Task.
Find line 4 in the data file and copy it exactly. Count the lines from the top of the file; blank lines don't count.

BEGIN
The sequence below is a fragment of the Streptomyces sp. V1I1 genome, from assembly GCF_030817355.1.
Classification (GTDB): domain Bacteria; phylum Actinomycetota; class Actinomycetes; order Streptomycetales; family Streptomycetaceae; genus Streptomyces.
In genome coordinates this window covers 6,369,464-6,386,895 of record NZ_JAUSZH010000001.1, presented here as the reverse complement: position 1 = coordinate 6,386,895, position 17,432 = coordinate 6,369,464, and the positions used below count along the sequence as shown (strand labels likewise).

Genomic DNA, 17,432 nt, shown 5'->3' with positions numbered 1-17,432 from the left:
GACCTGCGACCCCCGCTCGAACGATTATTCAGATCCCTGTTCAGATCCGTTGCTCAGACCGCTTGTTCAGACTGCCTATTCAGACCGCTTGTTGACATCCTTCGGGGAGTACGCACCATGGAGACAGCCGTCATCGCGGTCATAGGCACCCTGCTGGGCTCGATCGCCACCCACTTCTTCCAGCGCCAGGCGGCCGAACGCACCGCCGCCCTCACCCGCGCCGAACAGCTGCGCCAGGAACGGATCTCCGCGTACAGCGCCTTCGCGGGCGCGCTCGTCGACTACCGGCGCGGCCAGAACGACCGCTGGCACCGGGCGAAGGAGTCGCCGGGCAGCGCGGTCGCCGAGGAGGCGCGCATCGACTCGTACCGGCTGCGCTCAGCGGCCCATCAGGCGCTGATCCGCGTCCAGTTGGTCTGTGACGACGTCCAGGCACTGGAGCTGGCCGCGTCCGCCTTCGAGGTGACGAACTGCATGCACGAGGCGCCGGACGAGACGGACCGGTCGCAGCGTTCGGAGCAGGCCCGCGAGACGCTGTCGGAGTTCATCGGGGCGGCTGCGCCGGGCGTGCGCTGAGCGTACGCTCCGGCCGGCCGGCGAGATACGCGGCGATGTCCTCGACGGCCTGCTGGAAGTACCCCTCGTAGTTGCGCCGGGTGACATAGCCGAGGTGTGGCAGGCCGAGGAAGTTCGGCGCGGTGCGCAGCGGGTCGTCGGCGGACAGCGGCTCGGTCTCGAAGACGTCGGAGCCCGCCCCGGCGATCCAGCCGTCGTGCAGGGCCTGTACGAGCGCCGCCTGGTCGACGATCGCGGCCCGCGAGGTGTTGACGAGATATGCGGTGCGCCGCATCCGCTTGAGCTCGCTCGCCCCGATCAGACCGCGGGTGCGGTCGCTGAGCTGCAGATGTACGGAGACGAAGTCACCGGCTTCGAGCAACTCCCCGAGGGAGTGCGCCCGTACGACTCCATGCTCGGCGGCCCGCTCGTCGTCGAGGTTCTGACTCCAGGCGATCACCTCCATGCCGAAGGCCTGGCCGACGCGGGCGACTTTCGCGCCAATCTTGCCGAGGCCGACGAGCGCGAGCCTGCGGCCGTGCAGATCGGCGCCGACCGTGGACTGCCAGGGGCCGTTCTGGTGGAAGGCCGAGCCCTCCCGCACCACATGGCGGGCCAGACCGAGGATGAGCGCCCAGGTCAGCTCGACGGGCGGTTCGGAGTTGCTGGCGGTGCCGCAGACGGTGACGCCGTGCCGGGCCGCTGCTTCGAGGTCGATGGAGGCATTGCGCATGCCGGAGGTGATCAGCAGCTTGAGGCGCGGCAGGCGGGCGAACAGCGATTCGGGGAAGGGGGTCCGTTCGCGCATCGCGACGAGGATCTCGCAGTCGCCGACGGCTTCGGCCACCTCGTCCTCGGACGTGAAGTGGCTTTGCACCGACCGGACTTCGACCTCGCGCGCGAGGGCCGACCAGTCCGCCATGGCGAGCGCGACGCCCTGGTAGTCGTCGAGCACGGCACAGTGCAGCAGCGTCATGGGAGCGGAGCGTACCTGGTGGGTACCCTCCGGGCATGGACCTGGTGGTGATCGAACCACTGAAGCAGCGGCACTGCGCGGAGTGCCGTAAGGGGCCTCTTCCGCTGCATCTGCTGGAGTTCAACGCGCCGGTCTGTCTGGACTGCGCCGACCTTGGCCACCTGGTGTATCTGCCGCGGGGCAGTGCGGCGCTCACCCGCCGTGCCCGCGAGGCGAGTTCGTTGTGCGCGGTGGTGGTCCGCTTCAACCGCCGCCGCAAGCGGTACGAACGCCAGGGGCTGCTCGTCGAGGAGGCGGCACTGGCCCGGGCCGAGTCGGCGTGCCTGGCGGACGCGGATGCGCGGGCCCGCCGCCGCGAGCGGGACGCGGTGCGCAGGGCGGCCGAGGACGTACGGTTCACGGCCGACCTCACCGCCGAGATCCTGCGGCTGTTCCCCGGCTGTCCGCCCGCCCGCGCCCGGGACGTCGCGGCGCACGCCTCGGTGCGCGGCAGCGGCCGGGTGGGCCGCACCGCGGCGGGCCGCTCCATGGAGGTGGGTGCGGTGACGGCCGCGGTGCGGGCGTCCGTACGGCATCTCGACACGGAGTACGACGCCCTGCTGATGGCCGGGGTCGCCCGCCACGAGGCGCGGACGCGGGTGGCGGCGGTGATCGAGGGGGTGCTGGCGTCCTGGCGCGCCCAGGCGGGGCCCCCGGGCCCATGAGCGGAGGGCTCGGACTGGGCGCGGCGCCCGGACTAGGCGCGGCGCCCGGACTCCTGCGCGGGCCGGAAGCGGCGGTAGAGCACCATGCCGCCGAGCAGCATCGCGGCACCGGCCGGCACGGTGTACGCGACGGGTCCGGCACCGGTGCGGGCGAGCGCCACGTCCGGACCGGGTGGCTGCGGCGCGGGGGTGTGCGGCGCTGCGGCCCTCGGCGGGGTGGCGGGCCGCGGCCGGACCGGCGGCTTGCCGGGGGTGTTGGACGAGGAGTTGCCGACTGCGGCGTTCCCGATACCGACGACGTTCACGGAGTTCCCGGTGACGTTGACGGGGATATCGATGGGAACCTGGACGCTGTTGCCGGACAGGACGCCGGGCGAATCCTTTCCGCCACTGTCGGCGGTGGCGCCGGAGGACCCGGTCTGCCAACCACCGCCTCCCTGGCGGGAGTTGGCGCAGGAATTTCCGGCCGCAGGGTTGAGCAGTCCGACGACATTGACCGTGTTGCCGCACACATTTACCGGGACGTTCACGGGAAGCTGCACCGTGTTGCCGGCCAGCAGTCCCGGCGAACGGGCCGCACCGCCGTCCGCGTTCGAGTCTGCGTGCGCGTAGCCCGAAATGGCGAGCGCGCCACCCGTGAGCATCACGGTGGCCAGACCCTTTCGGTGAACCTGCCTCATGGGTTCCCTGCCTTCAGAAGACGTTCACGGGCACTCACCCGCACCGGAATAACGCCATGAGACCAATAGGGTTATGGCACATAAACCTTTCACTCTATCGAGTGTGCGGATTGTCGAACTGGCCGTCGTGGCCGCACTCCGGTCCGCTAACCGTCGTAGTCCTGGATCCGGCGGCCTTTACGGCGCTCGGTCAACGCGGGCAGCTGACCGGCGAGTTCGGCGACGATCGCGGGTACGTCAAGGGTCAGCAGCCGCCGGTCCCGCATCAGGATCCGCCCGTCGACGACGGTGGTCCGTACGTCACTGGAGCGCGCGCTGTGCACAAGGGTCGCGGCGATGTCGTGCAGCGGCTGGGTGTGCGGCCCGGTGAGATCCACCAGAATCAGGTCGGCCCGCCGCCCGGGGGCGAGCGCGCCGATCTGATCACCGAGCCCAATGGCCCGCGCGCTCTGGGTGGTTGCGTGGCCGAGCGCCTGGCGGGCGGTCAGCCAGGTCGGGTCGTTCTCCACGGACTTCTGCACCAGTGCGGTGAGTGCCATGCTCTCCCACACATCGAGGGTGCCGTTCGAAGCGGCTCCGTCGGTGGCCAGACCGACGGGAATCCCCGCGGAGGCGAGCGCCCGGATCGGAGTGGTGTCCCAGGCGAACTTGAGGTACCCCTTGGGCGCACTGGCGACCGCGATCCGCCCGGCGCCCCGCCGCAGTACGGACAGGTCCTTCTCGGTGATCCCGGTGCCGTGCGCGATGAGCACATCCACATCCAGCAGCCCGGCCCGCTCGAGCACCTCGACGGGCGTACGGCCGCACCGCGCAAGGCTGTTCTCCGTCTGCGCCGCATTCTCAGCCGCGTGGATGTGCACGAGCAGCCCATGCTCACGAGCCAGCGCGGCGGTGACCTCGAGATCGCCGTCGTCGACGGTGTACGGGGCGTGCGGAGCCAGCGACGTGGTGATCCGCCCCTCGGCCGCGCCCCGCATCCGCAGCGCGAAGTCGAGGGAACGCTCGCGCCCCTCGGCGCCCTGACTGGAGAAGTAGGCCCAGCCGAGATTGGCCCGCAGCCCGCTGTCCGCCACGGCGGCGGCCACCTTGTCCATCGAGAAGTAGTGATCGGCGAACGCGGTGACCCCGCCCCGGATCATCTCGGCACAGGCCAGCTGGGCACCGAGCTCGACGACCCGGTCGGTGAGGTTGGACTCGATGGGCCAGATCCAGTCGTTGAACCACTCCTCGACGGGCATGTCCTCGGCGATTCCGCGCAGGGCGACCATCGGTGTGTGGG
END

Genomic DNA, 17,432 nt, shown 5'->3' with positions numbered 1-17,432 from the left: